AWS vs. Google Cloud vs. Microsoft Azure

AWS vs. Google Cloud vs. Microsoft Azure
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If you remember, ones we promised you to update our material about AWS vs. GCP comparison? Today we eventually have done this! Meet the new AWS vs. Google Cloud vs. Microsoft Azure with emphasis of that they have in common and what are their main differences!

With AWS Lambda, Google Cloud Functions, and Microsoft Azure Functions, a little bit of business logic can go a very long way.

  • AWS Lambda is growing into the shell script layer for Amazon’s entire cloud. It’s a basic system that lets you embed functions that respond to events that might be generated by almost any part of the vast Amazon cloud infrastructure. You can write Lambda functions in JavaScript (Node.js), Python, Java, C#, and Go. Writing Lambda functions often feels much more complex than you expect because Amazon offers so many options for configuration and optimization.
  • If getting rid of the hassle of configuring servers is your goal, Google Cloud has a number of services that offer various amounts of freedom from things like needing a root password or even using a command line at all. Starting with the Google App Engine in 2008, Google has been slowly adding different ‘serverless’ options with various combinations of messaging and data transparency. At this time, Cloud Functions is largely just an option for writing Node.js code that will run in a pre-configured Node environment. While the rest of the Google Cloud Platform supports a wide variety of languages—from Java and C# to Go, Python, and PHP—Cloud Functions is strictly limited to JavaScript and Node.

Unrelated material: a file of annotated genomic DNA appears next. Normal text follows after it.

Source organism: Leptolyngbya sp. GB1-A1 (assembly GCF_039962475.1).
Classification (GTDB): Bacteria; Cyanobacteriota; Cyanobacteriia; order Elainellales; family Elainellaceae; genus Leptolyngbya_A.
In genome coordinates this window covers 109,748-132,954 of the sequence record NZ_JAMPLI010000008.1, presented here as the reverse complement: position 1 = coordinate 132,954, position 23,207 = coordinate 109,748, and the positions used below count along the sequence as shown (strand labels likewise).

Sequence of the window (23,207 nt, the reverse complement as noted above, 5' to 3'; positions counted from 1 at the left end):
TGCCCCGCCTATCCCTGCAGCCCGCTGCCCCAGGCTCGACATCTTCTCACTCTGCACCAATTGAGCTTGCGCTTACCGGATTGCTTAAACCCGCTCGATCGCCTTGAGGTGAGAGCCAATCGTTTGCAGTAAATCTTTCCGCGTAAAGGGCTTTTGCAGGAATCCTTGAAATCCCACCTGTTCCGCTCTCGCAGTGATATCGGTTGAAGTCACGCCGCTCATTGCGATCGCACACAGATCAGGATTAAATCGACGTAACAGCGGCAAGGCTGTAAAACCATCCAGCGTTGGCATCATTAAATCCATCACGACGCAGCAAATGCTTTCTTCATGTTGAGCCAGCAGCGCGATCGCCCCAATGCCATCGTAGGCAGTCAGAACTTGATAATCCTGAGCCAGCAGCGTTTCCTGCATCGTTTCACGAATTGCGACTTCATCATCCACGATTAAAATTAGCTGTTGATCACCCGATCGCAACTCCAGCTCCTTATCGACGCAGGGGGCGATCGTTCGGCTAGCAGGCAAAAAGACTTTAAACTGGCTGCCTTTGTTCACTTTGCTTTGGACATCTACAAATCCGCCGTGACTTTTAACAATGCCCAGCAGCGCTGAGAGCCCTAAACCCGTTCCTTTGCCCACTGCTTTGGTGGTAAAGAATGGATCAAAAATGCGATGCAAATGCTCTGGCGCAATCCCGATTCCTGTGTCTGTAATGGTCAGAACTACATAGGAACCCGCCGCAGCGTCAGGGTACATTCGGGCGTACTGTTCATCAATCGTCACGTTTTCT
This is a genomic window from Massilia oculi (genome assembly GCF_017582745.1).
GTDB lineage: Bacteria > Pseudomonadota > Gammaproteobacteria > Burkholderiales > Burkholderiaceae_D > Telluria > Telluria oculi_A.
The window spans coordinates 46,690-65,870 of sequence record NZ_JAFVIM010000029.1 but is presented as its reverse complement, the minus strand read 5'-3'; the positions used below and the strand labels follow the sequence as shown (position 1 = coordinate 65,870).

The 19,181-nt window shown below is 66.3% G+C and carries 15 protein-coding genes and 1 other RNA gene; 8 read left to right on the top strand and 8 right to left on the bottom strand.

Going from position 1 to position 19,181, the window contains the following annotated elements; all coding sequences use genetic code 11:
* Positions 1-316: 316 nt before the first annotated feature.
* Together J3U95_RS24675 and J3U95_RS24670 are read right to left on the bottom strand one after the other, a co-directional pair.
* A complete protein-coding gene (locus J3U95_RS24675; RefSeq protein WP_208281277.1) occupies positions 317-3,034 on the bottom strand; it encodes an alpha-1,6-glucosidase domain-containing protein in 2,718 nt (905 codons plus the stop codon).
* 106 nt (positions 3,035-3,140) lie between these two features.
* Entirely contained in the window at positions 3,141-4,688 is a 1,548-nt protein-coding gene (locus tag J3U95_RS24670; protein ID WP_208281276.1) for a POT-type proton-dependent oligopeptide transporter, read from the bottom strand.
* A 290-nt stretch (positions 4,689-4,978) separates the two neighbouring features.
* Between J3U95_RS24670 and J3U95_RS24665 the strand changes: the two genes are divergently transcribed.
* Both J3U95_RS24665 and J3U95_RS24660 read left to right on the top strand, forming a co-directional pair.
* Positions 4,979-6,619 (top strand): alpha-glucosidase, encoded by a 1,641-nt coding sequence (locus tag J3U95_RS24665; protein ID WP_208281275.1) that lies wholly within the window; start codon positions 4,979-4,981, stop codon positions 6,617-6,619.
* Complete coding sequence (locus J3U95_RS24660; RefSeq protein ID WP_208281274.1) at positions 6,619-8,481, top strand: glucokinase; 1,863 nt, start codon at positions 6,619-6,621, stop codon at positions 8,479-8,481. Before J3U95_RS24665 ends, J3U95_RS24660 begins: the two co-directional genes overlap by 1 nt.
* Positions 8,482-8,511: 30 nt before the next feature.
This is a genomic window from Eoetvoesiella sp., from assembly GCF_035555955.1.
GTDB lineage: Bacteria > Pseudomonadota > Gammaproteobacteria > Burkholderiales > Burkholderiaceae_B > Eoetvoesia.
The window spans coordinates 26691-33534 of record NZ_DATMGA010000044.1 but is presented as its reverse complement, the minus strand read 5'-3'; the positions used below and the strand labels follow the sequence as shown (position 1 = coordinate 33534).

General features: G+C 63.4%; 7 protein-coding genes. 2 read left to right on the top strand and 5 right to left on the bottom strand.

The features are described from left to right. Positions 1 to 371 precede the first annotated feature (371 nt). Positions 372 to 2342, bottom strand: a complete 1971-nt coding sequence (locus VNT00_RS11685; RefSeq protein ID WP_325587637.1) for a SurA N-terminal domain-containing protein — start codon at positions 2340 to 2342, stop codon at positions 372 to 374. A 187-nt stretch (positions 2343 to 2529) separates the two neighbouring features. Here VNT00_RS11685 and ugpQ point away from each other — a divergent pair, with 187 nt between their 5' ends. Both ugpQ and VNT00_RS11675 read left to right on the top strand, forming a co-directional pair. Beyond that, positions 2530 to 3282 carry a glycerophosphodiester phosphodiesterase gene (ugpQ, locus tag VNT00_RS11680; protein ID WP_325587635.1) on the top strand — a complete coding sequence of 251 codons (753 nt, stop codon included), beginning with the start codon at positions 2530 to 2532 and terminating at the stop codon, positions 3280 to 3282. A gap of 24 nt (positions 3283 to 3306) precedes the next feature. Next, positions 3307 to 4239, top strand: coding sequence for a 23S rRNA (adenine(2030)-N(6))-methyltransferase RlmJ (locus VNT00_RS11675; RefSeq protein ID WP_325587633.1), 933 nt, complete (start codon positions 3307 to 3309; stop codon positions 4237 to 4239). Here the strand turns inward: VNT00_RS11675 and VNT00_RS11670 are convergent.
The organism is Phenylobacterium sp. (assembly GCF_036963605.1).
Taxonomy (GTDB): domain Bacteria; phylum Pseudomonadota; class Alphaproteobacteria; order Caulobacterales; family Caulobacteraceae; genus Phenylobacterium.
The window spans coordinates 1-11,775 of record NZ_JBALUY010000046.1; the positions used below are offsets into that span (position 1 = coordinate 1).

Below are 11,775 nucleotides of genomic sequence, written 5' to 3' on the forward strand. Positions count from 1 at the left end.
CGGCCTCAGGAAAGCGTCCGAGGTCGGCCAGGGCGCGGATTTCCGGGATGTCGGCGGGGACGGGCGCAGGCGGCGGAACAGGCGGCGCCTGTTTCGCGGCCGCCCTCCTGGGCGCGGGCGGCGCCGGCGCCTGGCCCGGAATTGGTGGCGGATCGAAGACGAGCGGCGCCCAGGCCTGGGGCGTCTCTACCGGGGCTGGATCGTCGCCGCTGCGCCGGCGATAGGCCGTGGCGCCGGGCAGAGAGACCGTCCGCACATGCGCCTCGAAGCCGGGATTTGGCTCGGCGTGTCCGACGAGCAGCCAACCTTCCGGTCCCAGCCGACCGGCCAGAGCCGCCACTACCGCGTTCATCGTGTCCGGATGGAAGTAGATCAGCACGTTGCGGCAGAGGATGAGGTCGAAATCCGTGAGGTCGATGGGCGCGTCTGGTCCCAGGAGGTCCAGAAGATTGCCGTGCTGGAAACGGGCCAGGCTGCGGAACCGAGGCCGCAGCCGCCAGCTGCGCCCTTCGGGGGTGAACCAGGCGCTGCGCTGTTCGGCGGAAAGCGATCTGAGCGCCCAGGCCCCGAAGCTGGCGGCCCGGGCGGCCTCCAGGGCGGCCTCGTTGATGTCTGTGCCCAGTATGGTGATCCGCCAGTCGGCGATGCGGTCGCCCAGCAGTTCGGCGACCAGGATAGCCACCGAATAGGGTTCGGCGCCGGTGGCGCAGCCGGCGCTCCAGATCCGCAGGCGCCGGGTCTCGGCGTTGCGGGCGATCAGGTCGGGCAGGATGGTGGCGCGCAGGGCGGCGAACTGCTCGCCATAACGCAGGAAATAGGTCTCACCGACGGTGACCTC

• Microsoft is working just as hard as the others to make sure that people can do all of these clever serverless things with the Azure cloud too. The company has created its own basic functions for juggling events—the Azure Functions—and built some sophisticated tools that are even more accessible to semi-programmers. The biggest advantage Microsoft may have maybe its collection of Office applications, the former desktop executables that are slowly but surely migrating into the cloud.

FInd more about all of them here.

While we’re still working on that you might enjoy the example of creating a serverless API using Microsoft Azure. What if you want or need to make your own API?

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